So the nation gets introduced to Perkins, with his folksy drawl and his straight-ahead, stand-up style, just in time to say good bye. On a team with three Hall of Famers and an electrifying point guard sky-rocketing into the NBA's elite –- not to mention the attention-starved Nate Robinson, the screaming, drooling Glen Davis, and the foul-mouthed Rasheed Wallace -- Perkins is pretty far down the media's list of interview subjects. Doc Rivers, Ray Allen, Paul Pierce and Kevin Garnett provide the quotes. Perkins does the dirty work. Now, he becomes a spectator for only the third Game 7 in the past 17 Finals. If he can find a suit -- he came to L.A. with only one, thinking Game 6 would be the last game -- he'll be on the bench playing the role of cheerleader. Perkins, the physical and emotional cornerstone of the Celtics' defense, will only be able to watch Thursday night as the Big Three era likely comes to an end -- one way or another.
Rivers is contemplating stepping down to watch his college-age kids play sports. Allen is an unrestricted free agent. Pierce can opt out of his contract. Tom Thibodeau, architect of the suffocating defense that Garnett and Perkins have anchored for three years, to the tune of one title and two Finals appearances, is off to coach the Bulls next season.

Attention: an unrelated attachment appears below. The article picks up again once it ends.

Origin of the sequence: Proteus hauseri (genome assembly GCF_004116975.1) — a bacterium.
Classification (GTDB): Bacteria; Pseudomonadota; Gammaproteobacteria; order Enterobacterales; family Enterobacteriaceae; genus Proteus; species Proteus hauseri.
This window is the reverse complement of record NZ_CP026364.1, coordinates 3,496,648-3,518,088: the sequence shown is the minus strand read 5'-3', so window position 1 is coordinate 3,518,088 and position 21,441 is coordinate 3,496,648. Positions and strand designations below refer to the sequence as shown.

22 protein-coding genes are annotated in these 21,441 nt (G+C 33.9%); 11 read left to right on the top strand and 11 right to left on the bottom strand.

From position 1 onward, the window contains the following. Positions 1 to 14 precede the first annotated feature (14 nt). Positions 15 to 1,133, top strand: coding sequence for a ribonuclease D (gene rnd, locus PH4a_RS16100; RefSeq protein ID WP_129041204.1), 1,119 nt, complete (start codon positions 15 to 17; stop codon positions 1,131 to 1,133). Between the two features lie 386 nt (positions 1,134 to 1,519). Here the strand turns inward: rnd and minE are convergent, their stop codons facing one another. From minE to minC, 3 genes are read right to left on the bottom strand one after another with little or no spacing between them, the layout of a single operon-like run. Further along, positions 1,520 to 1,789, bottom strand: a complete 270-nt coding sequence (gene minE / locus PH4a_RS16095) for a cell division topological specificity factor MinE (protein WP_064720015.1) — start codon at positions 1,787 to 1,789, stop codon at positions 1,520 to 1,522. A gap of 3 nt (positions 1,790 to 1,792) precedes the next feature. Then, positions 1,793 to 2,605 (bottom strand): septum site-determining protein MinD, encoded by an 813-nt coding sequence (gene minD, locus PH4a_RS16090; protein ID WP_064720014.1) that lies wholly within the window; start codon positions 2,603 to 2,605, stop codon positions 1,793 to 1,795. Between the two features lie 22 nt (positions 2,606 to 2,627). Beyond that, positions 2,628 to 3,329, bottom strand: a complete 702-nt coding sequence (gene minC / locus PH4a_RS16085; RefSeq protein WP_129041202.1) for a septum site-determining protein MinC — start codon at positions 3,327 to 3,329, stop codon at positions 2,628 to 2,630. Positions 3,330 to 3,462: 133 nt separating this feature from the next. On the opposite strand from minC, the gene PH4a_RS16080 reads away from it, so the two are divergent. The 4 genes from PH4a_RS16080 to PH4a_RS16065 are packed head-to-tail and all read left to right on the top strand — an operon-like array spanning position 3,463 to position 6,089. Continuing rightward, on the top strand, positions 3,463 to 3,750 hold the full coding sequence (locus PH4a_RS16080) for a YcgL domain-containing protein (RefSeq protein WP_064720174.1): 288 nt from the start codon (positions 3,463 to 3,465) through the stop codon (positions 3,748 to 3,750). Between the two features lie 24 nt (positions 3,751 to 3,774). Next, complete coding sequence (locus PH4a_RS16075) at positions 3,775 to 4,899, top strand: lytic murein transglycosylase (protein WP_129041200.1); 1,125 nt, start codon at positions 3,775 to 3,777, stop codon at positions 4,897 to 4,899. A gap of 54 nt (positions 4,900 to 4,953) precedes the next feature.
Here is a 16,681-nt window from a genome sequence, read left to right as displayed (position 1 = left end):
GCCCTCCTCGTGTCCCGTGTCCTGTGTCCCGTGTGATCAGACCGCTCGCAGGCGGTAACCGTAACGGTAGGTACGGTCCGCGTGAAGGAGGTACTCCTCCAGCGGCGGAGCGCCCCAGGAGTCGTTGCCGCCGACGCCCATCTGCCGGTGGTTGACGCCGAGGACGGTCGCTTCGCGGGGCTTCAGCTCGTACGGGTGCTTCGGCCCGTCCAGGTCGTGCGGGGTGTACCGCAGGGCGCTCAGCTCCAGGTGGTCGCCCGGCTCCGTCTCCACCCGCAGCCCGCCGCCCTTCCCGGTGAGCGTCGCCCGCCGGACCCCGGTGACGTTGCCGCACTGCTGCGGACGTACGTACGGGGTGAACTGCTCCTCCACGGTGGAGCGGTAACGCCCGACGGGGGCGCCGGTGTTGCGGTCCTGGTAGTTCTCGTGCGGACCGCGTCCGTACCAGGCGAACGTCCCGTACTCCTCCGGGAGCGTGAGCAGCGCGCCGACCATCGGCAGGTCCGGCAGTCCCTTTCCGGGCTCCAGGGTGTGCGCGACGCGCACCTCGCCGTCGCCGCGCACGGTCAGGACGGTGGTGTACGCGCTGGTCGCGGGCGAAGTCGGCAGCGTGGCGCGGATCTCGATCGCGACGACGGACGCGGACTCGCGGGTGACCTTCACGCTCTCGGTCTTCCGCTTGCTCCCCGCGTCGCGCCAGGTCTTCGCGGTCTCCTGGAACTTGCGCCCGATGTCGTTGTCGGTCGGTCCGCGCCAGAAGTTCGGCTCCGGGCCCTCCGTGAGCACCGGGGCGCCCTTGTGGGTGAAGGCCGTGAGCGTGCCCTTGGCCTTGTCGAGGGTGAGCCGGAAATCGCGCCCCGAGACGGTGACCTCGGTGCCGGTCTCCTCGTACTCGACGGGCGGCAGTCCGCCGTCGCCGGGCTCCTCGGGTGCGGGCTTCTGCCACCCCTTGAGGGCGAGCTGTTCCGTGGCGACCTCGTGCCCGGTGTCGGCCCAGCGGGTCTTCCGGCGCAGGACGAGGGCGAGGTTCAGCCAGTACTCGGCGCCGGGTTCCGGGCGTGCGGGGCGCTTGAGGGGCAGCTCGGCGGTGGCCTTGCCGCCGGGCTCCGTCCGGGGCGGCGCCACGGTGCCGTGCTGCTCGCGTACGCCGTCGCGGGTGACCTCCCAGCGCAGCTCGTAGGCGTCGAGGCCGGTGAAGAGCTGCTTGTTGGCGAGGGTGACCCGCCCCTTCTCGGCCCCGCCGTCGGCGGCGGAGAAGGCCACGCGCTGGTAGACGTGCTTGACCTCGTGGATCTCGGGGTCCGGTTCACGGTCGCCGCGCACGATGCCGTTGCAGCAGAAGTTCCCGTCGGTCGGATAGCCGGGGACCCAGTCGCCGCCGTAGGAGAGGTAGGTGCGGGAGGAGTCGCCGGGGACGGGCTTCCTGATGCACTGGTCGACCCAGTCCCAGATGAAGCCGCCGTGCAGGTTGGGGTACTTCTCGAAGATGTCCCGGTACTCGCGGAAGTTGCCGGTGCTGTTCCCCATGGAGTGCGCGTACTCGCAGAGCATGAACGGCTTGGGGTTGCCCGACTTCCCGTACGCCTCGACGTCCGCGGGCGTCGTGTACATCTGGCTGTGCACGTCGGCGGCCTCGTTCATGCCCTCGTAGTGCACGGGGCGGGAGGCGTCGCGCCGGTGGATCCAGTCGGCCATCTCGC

"With our starting-five unit, we're all tied together," Perkins said. "You probably couldn't find a better starting five that's tied together on a string. We all do stuff on the court to make each other better. I don't like to talk about contracts and all that, but hopefully we can sign Ray back, give the team another shot. But if not, that's the biggest thing we're dealing with -- guys you love playing with, guys you've been to war with throughout playoff series and won a ring with. It's hard. It's Game 7 and you're really the backbone of the defense, me personally, and you can't be out there helping the guys. I love each one of them and I can't do anything to help them. It just hurts."
Which brings us to the biggest and most important strategic decision of a series filled with them: Does Rivers make the convenient choice -- the one solidified when he and his core players traveled to Detroit on a free-agent recruiting visit last summer -- and insert Wallace into the starting lineup for Perkins? Or does he take a risk and do the unexpected by moving Garnett to center and starting Davis at power forward?
"Haven't decided yet," Rivers said on the court Wednesday as he filled in some blanks on his practice chart. "It'll be one of those two, though, I can guarantee you that."